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Marshal Jourdan's Baton and case 1804

Baton: wood, velvet, gold, thread. Case: red leather | 47.7 x 4.2 cm (whole object) | RCIN 61176

Queen's Guard Chamber, Windsor Castle

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  • A wooden baton covered in (now faded) blue velvet, applied with silver and gold threaded Imperial 'grand aigles' holding Jupiter's thunderbolts in their talons, gold ends and with a wooden core. Fitted in a red morocco leather box tooled with gilded 'grand aigles'.

    The baton finials are stamped with the Paris assay and duty marks for the period 1798-1809.

    A baton is the symbol of authority and distinction and in France that of a Maréchal de France. It is not a military rank but is granted to generals for exceptional achievements. It was one of the 'Great Officers of the Crown of France' during the Ancien Régime and Bourbon Restoration and one of the 'Great Dignitaries of the Empire' during the First Empire when it was known as the Maréchal d'Empire.

    The baton is a cylinder decorated with eagles, symbol of power and authority, and engraved with the Latin inscription 'Terror belli, decus pacis' (Terror in war, ornament in peace). This baton is also engraved with the inscription 'Jean Baptiste Jourdan Nommé par l'Emperor Napoléon Maréchal de L'Empire le 29 Floréal Anno 12e' (from the French Republican calendar 19 May 1804). Marshal Jourdan had enlisted as a private in the French royal army and served in the American War of Indpendence and commanded armies with distinction during the French Revolutionary Wars.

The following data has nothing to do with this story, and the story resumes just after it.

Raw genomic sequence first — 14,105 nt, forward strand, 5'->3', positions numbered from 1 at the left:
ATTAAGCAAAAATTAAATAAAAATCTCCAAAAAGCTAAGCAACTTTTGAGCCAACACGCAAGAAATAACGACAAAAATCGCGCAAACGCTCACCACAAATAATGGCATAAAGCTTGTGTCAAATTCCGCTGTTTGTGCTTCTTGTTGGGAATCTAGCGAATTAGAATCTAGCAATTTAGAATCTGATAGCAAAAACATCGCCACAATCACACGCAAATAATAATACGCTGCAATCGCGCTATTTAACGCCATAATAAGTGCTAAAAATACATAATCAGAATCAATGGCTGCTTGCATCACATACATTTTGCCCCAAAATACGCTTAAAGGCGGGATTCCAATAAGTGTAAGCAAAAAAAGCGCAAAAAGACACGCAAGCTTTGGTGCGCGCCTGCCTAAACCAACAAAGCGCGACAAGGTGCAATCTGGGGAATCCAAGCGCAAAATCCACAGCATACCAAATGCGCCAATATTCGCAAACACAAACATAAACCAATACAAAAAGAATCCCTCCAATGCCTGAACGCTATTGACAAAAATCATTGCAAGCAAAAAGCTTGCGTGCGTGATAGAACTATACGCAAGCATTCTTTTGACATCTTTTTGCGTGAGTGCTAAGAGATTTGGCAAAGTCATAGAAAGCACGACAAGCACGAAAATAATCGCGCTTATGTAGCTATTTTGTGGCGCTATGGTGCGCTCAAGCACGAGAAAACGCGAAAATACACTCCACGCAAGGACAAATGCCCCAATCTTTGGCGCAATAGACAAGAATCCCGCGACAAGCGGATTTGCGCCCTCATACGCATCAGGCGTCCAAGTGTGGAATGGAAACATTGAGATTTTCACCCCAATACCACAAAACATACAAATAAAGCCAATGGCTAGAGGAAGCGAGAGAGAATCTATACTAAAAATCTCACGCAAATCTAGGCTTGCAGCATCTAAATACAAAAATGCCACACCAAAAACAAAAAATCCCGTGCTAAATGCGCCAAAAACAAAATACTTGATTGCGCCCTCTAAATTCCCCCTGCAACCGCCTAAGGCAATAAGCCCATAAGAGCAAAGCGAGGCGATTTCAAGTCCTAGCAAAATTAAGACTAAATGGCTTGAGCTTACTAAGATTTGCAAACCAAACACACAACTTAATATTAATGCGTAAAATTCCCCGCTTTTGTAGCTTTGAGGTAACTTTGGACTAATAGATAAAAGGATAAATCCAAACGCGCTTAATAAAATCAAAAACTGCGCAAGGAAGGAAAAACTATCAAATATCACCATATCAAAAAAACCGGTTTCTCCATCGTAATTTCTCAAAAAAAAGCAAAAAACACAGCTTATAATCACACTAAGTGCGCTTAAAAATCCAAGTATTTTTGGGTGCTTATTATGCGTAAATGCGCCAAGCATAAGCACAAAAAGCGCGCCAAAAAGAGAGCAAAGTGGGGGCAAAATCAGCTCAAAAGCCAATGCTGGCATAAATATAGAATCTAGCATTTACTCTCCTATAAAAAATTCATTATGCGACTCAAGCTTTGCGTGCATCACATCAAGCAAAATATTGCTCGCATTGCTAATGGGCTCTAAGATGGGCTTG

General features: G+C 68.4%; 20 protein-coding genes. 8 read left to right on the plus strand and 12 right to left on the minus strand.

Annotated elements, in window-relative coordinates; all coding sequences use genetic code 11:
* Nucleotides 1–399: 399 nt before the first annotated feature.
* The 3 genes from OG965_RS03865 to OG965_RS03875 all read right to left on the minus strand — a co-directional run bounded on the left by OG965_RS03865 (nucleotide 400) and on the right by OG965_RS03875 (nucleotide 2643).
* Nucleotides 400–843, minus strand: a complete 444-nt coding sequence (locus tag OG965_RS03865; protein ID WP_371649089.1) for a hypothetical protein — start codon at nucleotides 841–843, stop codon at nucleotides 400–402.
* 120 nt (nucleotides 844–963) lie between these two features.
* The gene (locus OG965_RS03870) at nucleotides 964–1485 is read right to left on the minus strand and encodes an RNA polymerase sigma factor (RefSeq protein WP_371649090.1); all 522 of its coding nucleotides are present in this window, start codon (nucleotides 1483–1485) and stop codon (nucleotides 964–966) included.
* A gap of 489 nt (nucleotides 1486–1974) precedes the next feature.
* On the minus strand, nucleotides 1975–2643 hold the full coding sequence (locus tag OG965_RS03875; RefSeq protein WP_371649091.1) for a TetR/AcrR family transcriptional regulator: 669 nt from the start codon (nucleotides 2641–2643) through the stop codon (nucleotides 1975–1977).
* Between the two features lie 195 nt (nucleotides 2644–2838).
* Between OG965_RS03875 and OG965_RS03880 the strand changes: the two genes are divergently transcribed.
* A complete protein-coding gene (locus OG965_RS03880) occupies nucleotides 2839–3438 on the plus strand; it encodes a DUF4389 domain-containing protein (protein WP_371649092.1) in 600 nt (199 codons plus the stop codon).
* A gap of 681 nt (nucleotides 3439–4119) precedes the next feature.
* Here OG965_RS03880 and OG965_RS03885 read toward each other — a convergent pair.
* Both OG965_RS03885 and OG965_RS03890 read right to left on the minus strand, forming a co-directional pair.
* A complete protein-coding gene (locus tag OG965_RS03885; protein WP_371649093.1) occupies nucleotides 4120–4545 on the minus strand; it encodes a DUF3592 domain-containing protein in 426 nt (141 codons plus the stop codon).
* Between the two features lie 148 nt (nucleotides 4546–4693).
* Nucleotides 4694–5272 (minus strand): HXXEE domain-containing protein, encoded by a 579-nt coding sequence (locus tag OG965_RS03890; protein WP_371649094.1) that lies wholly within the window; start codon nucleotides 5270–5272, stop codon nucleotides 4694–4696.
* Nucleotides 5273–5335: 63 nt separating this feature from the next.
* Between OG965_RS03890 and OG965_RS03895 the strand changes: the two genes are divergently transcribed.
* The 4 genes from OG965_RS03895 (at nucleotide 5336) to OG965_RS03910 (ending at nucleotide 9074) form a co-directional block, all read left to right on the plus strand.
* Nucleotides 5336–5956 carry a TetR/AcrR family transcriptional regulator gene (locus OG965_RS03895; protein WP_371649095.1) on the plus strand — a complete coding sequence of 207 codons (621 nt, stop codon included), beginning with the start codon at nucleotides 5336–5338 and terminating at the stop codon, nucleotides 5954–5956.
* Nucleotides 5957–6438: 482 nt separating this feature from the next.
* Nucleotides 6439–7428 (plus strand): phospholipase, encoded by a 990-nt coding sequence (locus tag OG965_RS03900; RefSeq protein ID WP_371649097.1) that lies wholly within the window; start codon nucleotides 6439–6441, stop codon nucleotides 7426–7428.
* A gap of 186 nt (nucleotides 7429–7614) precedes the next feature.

Jourdan's baton was found amongst his personal baggage captured at the Battle of Vitoria on 21 June 1813 when a combined British, Portuguese and Spanish army under General the Marquess of Wellington (as the Duke of Wellington then was known) defeated the French army under Joseph Bonaparte (the Emperor's brother) and Marshal Jourdan near Vitoria in northern Spain; this success eventually led to victory in the Peninsular War.

    An extract from the despatch to Lord Bathurst, Secretary of State for War and the Colonies, from the Marquess of Wellington dated 22 June 1813 from Salvatierra reads 'I send this despatch by my A.D.C. Captain [John] Freemantle whom I beg leave to your Lordship's protection. He will have the honour of laying at the feet of H.R.H. The Prince Regent the Colours of the 4th Batt of the 100th Regt (RCIN 61157) and Marshal Jourdan's baton of a Marshal of France [sic.] taken by the 87th Regt. I have the honour to be etc. Wellington'.

    The Prince Regent was delighted with the gift and on 5 July 1813 wrote to Wellington ' You have sent me among the Trophies of your unrivalled Fame, the Baton of a French Marshal and I send you in return that of England. The British Army will hail it with enthusiasm while the whole Universe will acknowledge those valorous Exploits, which have so imperiously called for it...'.

    Presented to George IV when Prince Regent, by Arthur Wellesley, 5 July 1813.

  • Medium and techniques

    Baton: wood, velvet, gold, thread. Case: red leather


    47.7 x 4.2 cm (whole object)